- The Washington Times - Monday, January 2, 2012

PHILADELPHIA — Marc Staal’s last game came April 23. Post-concussion symptoms prevented the New York Rangers defenseman from even skating for a long time and playing in a game for nine months.

The Winter Classic was looming, but it wasn’t on his mind. That was very intentional.

“To be honest, I kind of wrote it off for a long time just so that when the day came and I wasn’t playing, it wouldn’t bother me as much,” Staal said.

Monday came and Staal was in the lineup, a successful return on the perfect stage despite just 20 shifts and a plus-1 rating in the Rangers‘ 3-2 victory over the Philadelphia Flyers at Citizens Bank Park.

“I feel good. No problems. I didn’t play a whole lot, but that was the plan,” Staal said. “We talked about that last night. I made some mistakes out there, but I’ll try to get better.”

New York Rangers' Marc Staal (left) shoots on goalie Martin Biron during practice Jan. 1, 2012, the day before the Rangers play the Philadelphia Flyers in the NHL's Winter Classic in Philadelphia. (Associated Press)
New York Rangers’ Marc Staal (left) shoots on goalie Martin Biron during ... more >

Just having Staal on the ice was a big lift for the Rangers, who thrived without the All-Star defenseman but are an even stronger team with him.

“He looked pretty good,” Ryan McDonagh said. “You can tell he’s back there when he’s on the ice. His big body, his big reach helps us.”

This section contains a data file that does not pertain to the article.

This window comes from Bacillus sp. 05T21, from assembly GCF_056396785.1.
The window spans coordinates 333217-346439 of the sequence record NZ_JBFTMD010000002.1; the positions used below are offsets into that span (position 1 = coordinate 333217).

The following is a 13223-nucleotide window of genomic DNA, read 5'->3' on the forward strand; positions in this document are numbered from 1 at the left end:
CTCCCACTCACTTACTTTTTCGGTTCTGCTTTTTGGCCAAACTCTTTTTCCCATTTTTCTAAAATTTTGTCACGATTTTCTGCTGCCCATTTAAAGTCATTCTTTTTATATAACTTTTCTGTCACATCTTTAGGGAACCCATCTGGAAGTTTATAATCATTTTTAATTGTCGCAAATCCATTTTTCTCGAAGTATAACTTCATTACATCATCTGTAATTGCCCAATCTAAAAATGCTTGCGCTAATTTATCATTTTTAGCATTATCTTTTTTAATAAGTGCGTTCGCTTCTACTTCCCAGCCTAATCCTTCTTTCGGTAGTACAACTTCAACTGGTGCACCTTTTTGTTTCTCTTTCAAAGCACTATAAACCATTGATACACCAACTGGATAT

Staal’s part in this game was limited, though he did take part in key penalty-killing situations. He admitted easing back into game action, and even the decision to play wasn’t easy.

The 24-year-old recalled a conversation with a team doctor and being told that if he got hit Monday or later in the week it wouldn’t matter.

“I thought about it for a few hours,” Staal said. “I think once I made the decision to get in, it was easier to just focus on the game and focus on what to do.”

Staal’s presence will undoubtedly help moving forward for the Rangers, who tied the Chicago Blackhawks atop the NHL standings. The transition back to life as a No. 1 defenseman could take time, and at some point he’s expected to take his rightful place next to defensive partner Dan Girardi.

But for now, the Winter Classic was a day to celebrate Staal being back.

“It’s a good start for him,” McDonagh said, “and I’m just really happy he got to experience this with us.”

Before the game, Rangers coach John Tortorella pointed to dinner conversations with a team doctor, trainer and Staal himself as the reason for the surprise move.

“I needed a yes or a no,” Tortorella said. “I got a yes from a trainer, I got a yes from a doctor and I, more importantly, got a yes from the player. He’s going to play; I don’t care if we’re playing in a creek somewhere. He’s going to play.

Story Continues →